The dos and don’ts of acquiring a route


October 4, 2023

Jerry Schappert

Jerry Schappert, ACE

There’s nothing quite like the growth of acquiring a route. You’re sitting there one day making the deal and the next, your business is now $50,000 to $100,000 stronger overnight.

Not all routes are created equal, of course. I’ve purchased a book of business for as low as $6,000. But over the years, this has been my No. 1 way to accelerate my growth and I continue to look every day to acquire more.

In this column, I’m only speaking about a one- or two-person deal. Please don’t take any of the following dos and don’ts as legal or financial advice; they are only observations I’ve made. I hope my tips help you and perhaps give you a starting point.


  • Watch my video on acquisitions. You can view it in my Facebook group I spend more than an hour going through every possible question I’ve been asked or that I had myself over the years.
  • Put the word out that you’re looking. This includes with your distributor, your friendly competitors and even a broker. Most states have online lists of licensed companies; this can be a great place to search for a good fit. Simply search for those companies with either one or two employees listed, and that will be your target. A well-crafted short introductory letter explaining who you are and what your values are regarding treating folks like family may just hit the bullseye. I made two acquisitions this way.
  • Figure out your finances ahead of time. These small operators are likely not looking for terms; they just want cash in hand. Be ready to move quickly.
  • Create a “golden ticket” — aka an announcement for their customers. I have done this with each of my acquisitions and it has worked well. Once the deal is made, take a nice picture of you and the seller next to his or her service vehicle. Then create a very succinct, open letter introducing your company to customers with this picture at the top, and mail it. This will almost always get you or your technician in the door so you’ll have every fighting chance to prove you’re not a monster, and that their service will just continue (if not improve) with what they’ve had for years.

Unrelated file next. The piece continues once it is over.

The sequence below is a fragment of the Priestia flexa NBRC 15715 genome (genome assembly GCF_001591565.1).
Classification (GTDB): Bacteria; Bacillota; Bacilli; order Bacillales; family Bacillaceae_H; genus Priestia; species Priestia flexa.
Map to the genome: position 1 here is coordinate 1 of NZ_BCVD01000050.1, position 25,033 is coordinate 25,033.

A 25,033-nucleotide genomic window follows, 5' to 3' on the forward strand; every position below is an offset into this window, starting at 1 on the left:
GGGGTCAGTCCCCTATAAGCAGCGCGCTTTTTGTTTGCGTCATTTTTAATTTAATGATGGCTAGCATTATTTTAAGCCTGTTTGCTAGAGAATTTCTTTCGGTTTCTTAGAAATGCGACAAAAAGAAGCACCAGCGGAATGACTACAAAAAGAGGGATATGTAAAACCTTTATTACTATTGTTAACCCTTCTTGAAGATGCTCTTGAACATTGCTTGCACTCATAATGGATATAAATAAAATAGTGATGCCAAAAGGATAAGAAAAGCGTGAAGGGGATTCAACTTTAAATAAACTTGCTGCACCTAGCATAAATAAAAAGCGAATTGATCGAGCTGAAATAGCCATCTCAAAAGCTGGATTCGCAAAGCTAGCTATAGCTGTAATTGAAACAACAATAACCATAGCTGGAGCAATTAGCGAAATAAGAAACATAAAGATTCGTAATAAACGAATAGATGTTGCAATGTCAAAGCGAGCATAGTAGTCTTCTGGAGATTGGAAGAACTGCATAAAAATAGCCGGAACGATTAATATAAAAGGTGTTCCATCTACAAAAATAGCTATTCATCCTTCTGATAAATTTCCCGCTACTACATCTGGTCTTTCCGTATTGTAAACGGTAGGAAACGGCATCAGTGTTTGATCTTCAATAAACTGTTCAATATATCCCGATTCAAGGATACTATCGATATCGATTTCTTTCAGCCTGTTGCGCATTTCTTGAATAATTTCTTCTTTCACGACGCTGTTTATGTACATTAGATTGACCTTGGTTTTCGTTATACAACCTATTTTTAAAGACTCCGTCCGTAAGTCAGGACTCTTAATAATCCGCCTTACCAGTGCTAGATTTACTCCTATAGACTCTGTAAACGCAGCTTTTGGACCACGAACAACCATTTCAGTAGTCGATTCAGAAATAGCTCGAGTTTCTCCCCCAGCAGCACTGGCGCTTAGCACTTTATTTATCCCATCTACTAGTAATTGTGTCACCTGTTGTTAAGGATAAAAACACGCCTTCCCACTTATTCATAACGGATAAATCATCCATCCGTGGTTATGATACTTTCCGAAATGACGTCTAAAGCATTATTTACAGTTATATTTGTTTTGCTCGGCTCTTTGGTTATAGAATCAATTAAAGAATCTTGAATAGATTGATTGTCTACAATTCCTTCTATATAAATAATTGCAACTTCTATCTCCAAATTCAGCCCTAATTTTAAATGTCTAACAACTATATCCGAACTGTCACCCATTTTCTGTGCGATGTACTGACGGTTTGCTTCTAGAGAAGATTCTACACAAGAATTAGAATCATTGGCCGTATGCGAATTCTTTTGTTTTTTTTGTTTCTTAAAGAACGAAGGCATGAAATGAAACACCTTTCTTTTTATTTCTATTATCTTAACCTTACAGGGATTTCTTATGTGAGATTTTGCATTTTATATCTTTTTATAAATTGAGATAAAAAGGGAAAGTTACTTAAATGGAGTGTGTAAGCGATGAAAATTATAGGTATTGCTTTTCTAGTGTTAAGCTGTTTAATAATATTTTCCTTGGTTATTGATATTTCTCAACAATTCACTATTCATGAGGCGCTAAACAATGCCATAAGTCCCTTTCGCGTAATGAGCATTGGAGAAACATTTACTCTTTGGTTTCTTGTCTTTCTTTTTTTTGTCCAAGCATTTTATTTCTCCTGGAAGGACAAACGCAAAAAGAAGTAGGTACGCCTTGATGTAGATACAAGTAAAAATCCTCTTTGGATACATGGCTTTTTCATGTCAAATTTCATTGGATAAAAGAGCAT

• When negotiating, don’t compare your companies or tell them about all the changes you’re going to make. The owners have likely spent years on their routes and are proud of it. You’d be surprised at how many things I’ve adopted that I’ve learned from these folks.
  • Don’t make dramatic changes overnight. Sure, their prices may be low, their service not quite as detailed as yours, etc. But take a little time to let your service shine. People know when they’re getting a higher quality service, but actions speak louder than words ever could.
  • Don’t be afraid to walk away from a deal. The reasons could be many, but sometimes it’s for the best. I’ve walked away from far more than I’ve completed. Even once all the “dos” had been done and it looked semi-feasible, I trusted myself to keep this very important “don’t” in mind.

The Pest Cemetery Crew

“I would personally meet or call each of the new customers to introduce myself, letting them know we would continue the level of service to which they were accustomed.”
— Justin Bahr, Co-owner, Central Termite & Pest Control, Odessa, Fla.

“Be respectful. Remember that while this may be a small business to you, it meant everything to the person you are buying it from.”
— Dale Czech, Owner, Quality Pest Solutions, Oak Creek, Wis.

“Try to keep things as easy as you can for the new customers: No crazy changes, no immediate price hikes, no schedule changes.”
— Harry Davis, Owner, Ozone Pest Control, Queen Creek, Ariz.

“Emphasize that the company is simply changing from one family to another; there will be no difference — or loss — in reputation and professionalism.”
— Kate Stephens, Owner, Bug Lady Pest Control, Council Bluffs, Iowa 

About the Author

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SCHAPPERT is owner of The Bug Doctor, Ocala, Fla., and administrator for Facebook industry discussion group Pest Cemetery. He may be reached at

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